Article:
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Once There Was a Tram
A Photograph by Fatma Fahmy
What does it mean to look at him? He has chosen to sit on a chair that affords him use of a pole, against which he rests the bulk of his palm, which then serves as a prop for his forehead. While his face is angled straight, his body inclines outwards, away from the chair, with a solid, slumberous poise. Bits of paper are strewn on the floor behind him, beneath a raised red chair. Yet that detail—and the wear or tear or grime on every surface in view—can scarcely distract from the serenity of his person. At a moment’s notice, and in plain sight, he withdrew into an unencumbered world.
— Emmanuel Iduma
“As the tram moves through the city, life unfolds.”
The photograph was taken on the Alexandria tram, a historic and iconic mode of public transportation in Egypt. This tramline was established in 1860, during the era of Muhammad Said Pasha. It connects the city center with the west, traversing some of the oldest and most vibrant neighborhoods in Alexandria, such as "Muharram Bey," "Mina Al-Basal," "Ras al-Teen" (next to the Royal Palace), and the Egyptian Hall.
My decision to capture this photograph was not merely a momentary choice; it was part of a deeply personal project. This project represented my first venture into the realm of personal photography and storytelling. Over the course of a month, I made it a daily routine to ride the tram at the same time, capturing the essence of this remarkable mode of transportation.
The reason this photo and story hold immense significance for me is that I share a strong sense of nostalgia for this place. It was a place where I spent time with my family during my childhood, particularly during my holidays in Egypt. Riding the tram became a cherished memory of those times.
In this photo, I aimed to capture the vibrancy and intensity of daily life on the tram. Each passenger stepping on or off, each interaction, and each passing moment tells a unique story. As the tram moves through the city, life unfolds, and with each click of the camera, I sought to document those moments.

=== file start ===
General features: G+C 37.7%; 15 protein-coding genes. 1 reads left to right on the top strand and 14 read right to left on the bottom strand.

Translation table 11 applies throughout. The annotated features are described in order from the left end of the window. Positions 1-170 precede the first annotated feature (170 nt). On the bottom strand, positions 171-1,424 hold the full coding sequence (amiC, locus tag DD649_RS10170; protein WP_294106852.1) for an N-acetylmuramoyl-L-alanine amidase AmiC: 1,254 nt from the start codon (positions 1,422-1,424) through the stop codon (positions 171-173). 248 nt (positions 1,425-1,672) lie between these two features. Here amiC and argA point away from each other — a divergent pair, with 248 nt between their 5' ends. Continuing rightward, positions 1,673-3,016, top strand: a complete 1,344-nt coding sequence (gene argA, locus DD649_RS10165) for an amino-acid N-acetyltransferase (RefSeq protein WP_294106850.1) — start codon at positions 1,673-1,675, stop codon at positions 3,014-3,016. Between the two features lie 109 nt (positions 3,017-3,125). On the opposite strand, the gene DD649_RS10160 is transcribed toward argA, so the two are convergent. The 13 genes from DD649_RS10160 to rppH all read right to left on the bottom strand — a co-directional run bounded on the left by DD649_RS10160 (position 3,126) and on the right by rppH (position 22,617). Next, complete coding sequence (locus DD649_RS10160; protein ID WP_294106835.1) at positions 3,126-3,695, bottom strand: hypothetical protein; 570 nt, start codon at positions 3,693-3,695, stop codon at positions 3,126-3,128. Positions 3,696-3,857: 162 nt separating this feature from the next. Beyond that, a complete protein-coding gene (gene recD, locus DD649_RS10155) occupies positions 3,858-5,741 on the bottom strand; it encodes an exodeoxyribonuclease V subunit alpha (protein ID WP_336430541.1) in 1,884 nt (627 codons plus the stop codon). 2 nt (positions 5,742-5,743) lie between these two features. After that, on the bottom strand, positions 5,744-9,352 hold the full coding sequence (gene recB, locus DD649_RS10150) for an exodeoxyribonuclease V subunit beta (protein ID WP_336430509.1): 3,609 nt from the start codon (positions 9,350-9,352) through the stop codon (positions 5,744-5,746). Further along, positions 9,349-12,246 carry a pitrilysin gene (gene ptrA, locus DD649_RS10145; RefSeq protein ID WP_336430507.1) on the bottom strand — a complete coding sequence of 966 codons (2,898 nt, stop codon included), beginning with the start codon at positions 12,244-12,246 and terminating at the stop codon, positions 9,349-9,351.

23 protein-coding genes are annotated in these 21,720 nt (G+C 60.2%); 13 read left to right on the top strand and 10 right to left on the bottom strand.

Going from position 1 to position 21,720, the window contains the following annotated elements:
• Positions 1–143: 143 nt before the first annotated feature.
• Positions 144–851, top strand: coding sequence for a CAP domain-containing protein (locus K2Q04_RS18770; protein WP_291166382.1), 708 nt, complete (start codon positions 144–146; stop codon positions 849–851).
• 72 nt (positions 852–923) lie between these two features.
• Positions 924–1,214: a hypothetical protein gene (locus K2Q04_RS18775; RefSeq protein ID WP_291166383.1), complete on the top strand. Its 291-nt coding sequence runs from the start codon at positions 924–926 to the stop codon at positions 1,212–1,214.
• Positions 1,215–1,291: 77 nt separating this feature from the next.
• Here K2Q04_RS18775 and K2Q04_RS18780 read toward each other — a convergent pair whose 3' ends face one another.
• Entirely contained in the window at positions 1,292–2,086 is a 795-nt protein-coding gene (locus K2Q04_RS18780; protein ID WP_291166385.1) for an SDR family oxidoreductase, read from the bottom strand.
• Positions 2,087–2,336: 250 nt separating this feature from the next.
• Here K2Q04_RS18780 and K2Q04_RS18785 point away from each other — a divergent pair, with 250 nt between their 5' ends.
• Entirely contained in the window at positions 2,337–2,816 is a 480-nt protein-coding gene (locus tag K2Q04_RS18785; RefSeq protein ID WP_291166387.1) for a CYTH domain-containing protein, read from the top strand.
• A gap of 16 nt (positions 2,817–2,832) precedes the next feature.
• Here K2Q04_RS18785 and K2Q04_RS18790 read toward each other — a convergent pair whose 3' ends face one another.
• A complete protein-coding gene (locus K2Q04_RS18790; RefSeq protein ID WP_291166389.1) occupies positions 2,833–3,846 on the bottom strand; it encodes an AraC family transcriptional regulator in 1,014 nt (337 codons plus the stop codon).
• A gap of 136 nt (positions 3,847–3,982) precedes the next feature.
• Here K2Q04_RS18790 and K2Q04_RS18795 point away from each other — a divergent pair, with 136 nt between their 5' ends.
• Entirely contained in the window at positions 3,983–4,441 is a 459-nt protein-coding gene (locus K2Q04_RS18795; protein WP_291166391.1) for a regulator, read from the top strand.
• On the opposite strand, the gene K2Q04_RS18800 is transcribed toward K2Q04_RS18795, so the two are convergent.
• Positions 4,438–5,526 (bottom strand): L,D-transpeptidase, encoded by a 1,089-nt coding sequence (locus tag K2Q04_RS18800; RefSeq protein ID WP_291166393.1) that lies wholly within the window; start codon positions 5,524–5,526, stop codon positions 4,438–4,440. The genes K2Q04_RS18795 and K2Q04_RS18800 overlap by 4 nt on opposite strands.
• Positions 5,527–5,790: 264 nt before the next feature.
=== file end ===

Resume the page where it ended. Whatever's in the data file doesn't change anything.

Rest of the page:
I chose this photograph because I was inside the old tram, and I saw this man with his wife carrying a lot of belongings with them. We were the only passengers in the tram at the time, and his face caught my attention. I took several pictures of him and then struck up a conversation. I asked him about where he was from and showed him the pictures I had taken. I was interested in learning more about his story and the significance of the tram in his life. This encounter was a part of my ongoing interest in capturing the unique and compelling stories of people I come across during my photography journey.
My approach to photography is rooted in storytelling and capturing the authenticity of the human experience. Photography, for me, is not just about taking pictures; it's about creating visual narratives that resonate with viewers on an emotional and intellectual level.
Photography is impactful because it has the power to freeze moments in time and provide a window into different worlds, cultures, and emotions. It can be a tool for social commentary, an instrument for documenting history, and a means of connecting people from diverse backgrounds. Through photography, we can evoke empathy, inspire change, and ignite important conversations.
In essence, I view photography as a powerful medium for storytelling and a way to share unique perspectives with the world. It allows us to capture the beauty, complexity, and diversity of the human experience in a single frame. This, in my opinion, is the true impact of photography.
— Fatma Fahmy
About Fatma Fahmy
Fatma Fahmy is an Independent Visual Storyteller based in Cairo, Egypt. She earned her BA in Chemical Engineering from Cairo University in 2013. She is also a contributor to Reuters. Her work has been exhibited at the Cite International des Arts in Paris and Festival della Fotografia Etica in Lodi, Italy. She was one of the top ten finalists for the Everyday Projects grant for her current long-term series “The Lost Lake.” Learn more about her work on her website, Instagram, and through features on Photographers Without Borders, Reuters, and The Eye of Photography.
— “The Act of Recovery,” by Dawit L. Petros
It was almost sunset – the cinematic hour. The sky was warm and the scene was just so inviting. But I knew this golden moment was transitory, as I had been coming to the wreck again and again at different times, noticing how the light changed with each visit, and how many other people were visiting it. It took me a while to figure out what I wanted to do with it.
— “Alma Mater,” by Ayọ̀bámi Adébáyọ̀, in KINDRED
Somewhere under the almond trees in that car park, a dear friend gave me feedback on a story I wanted to submit for a competition. Months later, I received a letter informing me that my story had been highly commended by the judges. Years after, I married that friend.
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This is the 91st edition of this publication, which also read on web (best for viewing images), and via the Substack iOS/Android apps.
Every Wednesday I feature one photograph and the photographer who took it: you’d read a short caption from me, and a statement from the photographer. Every Friday, I publish a series of commentaries in response to photographs previously featured on the newsletter. The ongoing series is KINDRED. My hope is to engage with early to mid-career African photographers, and to create a platform in which photographers lead the cataloguing and criticism of their work.
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